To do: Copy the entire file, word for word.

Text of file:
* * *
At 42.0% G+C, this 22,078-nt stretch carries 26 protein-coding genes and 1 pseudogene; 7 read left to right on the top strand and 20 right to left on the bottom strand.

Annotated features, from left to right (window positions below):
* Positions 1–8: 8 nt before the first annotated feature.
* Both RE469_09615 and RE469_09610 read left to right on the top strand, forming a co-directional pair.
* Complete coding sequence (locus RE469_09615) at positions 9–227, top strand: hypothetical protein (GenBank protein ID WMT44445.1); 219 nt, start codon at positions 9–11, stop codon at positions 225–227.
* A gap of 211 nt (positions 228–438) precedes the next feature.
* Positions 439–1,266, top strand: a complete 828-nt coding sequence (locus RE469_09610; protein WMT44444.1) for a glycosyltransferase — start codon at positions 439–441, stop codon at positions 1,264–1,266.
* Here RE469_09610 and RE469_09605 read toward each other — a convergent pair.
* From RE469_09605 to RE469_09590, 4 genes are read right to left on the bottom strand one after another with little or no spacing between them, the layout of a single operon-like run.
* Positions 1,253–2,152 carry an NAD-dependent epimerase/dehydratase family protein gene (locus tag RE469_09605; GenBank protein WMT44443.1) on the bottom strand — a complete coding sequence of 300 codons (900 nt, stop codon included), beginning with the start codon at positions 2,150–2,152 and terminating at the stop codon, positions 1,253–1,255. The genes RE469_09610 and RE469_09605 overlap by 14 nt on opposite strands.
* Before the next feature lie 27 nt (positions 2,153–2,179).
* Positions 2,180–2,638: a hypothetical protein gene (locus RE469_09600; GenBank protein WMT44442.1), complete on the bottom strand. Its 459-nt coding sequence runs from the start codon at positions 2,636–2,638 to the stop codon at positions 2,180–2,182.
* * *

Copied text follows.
At 42.0% G+C, this 22,078-nt stretch carries 26 protein-coding genes and 1 pseudogene; 7 read left to right on the top strand and 20 right to left on the bottom strand.

Annotated features, from left to right (window positions below):
* Positions 1–8: 8 nt before the first annotated feature.
* Both RE469_09615 and RE469_09610 read left to right on the top strand, forming a co-directional pair.
* Complete coding sequence (locus RE469_09615) at positions 9–227, top strand: hypothetical protein (GenBank protein ID WMT44445.1); 219 nt, start codon at positions 9–11, stop codon at positions 225–227.
* A gap of 211 nt (positions 228–438) precedes the next feature.
* Positions 439–1,266, top strand: a complete 828-nt coding sequence (locus RE469_09610; protein WMT44444.1) for a glycosyltransferase — start codon at positions 439–441, stop codon at positions 1,264–1,266.
* Here RE469_09610 and RE469_09605 read toward each other — a convergent pair.
* From RE469_09605 to RE469_09590, 4 genes are read right to left on the bottom strand one after another with little or no spacing between them, the layout of a single operon-like run.
* Positions 1,253–2,152 carry an NAD-dependent epimerase/dehydratase family protein gene (locus tag RE469_09605; GenBank protein WMT44443.1) on the bottom strand — a complete coding sequence of 300 codons (900 nt, stop codon included), beginning with the start codon at positions 2,150–2,152 and terminating at the stop codon, positions 1,253–1,255. The genes RE469_09610 and RE469_09605 overlap by 14 nt on opposite strands.
* Before the next feature lie 27 nt (positions 2,153–2,179).
* Positions 2,180–2,638: a hypothetical protein gene (locus RE469_09600; GenBank protein WMT44442.1), complete on the bottom strand. Its 459-nt coding sequence runs from the start codon at positions 2,636–2,638 to the stop codon at positions 2,180–2,182.